Venice's Canal Grande (Grand Canal) - also known by Venetians as Canalazzo - is the major water-traffic corridor sweeping through this
The Canal Grande snakes through the city of Venice in a large S shape, traveling from the Saint Mark Basin on one end to a lagoon near the Santa Lucia rail station on the other. This ancient waterway measures 3,800 meters (2.36 miles) long and ranges from 30 to 90 meters (about 100-300 feet) wide. In most places, the canal is approximately 5 meters (16 feet) deep.
The canal is an ancient waterway, lined with buildings - about 170 in all - that were mostly built from the 13th to the 18th centuries. Most were constructed by wealthy Venetian families.
The majority of the city's traffic cruises up and down the canal, be it private boats, vaporetti (water buses), water taxis or the famous gondolas. Foot traffic gathers around three famous bridges that cross the canal: the Rialto Bridge, the Ponte Degli Scalzi, and the Ponte dell'Accademia. A fourth, modern (and controversial) bridge was recently added not far from the Scalzi bridge: the Calatrava Bridge.
A Brief History
It is believed that the Grand Canal follows the course of an ancient river. One of the first settlements in the area grew along the canal around the area of the current Rialto Bridge.
By the 10th century, it was a center for trade and a safe, ship-accessible port. Because of this, some of the earliest houses along the canal belonged to merchants who did their business on the seas.
By the 12th and 13th centuries, homes along the canal became much more ornate and often included Byzantine-style decoration like elongated arches and large loggias. This Venetian-Byzantine style of architecture is evident in the oldest building along the canal,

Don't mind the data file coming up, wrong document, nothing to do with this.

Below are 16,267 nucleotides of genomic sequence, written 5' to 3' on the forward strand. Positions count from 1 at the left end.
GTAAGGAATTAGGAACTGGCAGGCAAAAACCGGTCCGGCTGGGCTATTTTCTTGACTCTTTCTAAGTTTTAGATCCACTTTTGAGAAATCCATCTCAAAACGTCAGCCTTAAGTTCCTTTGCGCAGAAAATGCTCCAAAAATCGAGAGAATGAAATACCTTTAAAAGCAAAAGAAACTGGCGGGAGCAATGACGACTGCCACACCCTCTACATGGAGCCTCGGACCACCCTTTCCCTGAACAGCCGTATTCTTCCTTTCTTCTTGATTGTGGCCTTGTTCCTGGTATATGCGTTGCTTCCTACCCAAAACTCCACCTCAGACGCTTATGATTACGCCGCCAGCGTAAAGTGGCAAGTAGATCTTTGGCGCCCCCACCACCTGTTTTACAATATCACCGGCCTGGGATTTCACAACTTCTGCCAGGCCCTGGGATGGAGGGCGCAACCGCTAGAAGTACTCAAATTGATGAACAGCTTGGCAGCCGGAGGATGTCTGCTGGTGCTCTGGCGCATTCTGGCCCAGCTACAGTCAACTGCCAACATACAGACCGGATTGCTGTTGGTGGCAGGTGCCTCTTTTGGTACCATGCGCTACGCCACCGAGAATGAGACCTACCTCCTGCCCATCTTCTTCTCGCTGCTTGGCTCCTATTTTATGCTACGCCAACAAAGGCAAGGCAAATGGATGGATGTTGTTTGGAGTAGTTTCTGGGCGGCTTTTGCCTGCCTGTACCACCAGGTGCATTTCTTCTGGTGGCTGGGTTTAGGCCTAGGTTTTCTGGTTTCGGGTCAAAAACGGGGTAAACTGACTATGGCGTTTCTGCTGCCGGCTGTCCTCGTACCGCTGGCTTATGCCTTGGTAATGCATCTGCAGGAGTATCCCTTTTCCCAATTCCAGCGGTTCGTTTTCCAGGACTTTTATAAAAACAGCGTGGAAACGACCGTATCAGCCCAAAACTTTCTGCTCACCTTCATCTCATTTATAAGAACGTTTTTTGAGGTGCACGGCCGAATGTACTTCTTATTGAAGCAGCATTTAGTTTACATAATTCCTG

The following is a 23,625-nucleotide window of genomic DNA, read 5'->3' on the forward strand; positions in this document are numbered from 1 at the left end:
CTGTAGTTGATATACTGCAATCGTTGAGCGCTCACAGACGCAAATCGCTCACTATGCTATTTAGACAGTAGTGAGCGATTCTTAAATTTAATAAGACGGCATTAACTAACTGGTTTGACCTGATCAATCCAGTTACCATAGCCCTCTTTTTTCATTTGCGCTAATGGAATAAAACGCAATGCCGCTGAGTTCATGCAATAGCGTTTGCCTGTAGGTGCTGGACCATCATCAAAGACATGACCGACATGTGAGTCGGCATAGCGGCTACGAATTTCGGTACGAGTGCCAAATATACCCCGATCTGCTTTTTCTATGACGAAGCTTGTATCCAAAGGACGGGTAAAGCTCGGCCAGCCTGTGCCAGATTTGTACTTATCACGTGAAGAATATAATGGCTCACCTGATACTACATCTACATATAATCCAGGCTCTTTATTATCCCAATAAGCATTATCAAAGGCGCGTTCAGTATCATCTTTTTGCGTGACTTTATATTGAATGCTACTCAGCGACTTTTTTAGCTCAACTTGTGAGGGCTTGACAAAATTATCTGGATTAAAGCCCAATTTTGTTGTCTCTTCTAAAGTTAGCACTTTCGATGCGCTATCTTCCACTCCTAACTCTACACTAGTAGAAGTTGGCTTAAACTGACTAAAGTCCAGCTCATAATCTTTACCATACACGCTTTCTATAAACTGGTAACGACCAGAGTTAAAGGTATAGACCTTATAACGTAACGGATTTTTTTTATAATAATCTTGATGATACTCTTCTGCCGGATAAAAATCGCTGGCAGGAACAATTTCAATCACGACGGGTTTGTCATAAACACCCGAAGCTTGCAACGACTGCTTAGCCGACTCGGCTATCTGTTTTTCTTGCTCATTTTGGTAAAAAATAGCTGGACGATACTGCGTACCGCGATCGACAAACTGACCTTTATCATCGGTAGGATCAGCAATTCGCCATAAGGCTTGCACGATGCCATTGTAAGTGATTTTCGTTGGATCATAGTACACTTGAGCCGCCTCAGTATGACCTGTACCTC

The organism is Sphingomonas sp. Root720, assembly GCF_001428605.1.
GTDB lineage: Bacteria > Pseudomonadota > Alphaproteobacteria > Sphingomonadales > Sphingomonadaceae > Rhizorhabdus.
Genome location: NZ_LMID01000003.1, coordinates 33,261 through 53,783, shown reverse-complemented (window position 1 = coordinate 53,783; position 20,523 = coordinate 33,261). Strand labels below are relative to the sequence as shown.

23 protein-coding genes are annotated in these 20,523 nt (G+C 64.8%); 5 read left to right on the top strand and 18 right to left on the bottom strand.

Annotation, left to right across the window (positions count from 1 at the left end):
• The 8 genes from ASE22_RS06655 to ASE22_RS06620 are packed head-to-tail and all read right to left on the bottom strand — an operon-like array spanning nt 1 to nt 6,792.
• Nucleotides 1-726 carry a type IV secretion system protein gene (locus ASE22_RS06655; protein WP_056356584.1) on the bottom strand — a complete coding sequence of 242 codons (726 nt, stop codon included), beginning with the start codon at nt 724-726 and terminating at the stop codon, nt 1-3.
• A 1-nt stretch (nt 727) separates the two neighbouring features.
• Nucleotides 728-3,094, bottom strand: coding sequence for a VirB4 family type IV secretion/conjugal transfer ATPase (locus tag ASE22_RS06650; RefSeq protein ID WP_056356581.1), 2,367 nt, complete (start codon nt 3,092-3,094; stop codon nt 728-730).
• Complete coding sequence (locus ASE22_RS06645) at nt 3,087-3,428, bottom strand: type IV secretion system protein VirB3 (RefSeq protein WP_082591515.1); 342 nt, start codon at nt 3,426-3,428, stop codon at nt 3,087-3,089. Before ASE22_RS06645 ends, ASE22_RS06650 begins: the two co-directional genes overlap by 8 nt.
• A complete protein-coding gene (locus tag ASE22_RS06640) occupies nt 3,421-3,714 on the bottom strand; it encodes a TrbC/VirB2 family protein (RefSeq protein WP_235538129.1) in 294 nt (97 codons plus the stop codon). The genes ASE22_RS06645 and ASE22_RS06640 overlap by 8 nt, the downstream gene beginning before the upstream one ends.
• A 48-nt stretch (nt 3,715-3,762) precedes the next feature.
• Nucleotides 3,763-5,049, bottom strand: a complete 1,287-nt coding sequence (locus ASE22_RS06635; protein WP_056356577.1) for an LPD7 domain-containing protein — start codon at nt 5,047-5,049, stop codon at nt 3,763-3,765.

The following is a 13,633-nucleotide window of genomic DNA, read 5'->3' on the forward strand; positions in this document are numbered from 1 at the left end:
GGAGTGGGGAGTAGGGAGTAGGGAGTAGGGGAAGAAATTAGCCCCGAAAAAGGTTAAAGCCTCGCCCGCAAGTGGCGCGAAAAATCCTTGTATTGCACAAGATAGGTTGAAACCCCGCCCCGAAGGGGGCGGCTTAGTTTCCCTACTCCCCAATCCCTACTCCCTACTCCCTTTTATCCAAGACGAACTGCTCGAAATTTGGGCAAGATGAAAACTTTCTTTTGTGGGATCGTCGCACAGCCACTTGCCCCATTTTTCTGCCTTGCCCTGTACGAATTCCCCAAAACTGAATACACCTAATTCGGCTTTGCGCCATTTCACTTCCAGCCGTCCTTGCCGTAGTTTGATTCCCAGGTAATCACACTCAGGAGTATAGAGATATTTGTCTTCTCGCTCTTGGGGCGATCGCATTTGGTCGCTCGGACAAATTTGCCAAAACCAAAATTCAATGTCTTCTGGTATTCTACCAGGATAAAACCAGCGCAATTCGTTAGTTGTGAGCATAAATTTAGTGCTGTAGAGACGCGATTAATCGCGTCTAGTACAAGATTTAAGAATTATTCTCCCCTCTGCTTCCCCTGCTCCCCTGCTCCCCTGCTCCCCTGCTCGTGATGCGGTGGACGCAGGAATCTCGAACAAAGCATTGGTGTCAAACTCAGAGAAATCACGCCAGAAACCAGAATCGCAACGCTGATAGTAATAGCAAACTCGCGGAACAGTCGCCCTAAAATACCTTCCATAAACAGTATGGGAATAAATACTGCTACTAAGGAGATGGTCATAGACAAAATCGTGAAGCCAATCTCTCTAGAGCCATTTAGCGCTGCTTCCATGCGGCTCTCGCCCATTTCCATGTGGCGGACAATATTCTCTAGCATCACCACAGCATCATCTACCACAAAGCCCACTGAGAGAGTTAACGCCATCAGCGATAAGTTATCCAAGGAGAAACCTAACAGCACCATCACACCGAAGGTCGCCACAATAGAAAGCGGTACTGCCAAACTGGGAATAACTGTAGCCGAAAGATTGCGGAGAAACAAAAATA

the Ca' da Mosto, which is a 13th century palazzo.
The Venetian-Gothic style of architecture began in appear in buildings constructed along the Grand Canal in the 15th century and some of the best examples can still be found there, including the magnificent Ca d'Oro (House of Gold). During this period, facades included plaster in bright colors, pointed arches were popular, and columns were skinnier than before.
Buildings and homes designed in the Renaissance and Classical styles arrived in the 16th century. Many featured white facades rather than colored ones and windows touted round rather
than pointed arches. Examples of those styles of architecture include the Palazzo Dario and the Palazzo Grimani.
In the late 16th century and into the 17th century, Baroque-style buildings were added to those that already fronted the Canal Grande. This was the most prolific era of building activity along the waterway, and included the addition of the Santa Maria di Nazareth Church (known today as Scalzi) and the Santa Maria della Salute Basilica, one of the city's most elegant ecclesiastic structures. Baldassarre Longhena was the major architect of that era and he added many new buildings to the canal area.
By the 18th century, building along the Grand Canal had pretty much come to a halt.
However, during the last two centuries, significant renovations have been completed for many of the city's historic canal-front buildings and the most important ones have become museums or are owned by foundations that see to their upkeep.
The glorious past of Venice returns once a year to the Grand Canal during the Regata Storica (historical regatta) on the first sunday of September. The first of these regattas - boat races - were held here in the 14th century. The races are proceeded by a spectacular boat parade, led by the Serenissima, a sumptuously decorated boat. The regatta is one of Venice's yearly highlights, attracting throngs of
tourists who admire the many historic boats with crews in traditional clothing.
Traveling on the Grand Canal
The best way to view the magnificent buildings along the Grand Canal, of course, is to travel by vaporetto (water bus) from one end to the other. (The #1 or #2 both travel from end to end.) Many tourists also take advantage of a romantic gondola ride along the waterway, which is an especially memorable way to experience the Canal Grande. Another option is to take one of the many water taxis.
- Next: St. Mark's Basilica
- Related Links:
Ferrovia on the western end; San Marco Vallaressa on the eastern end (in total there are 18 stops)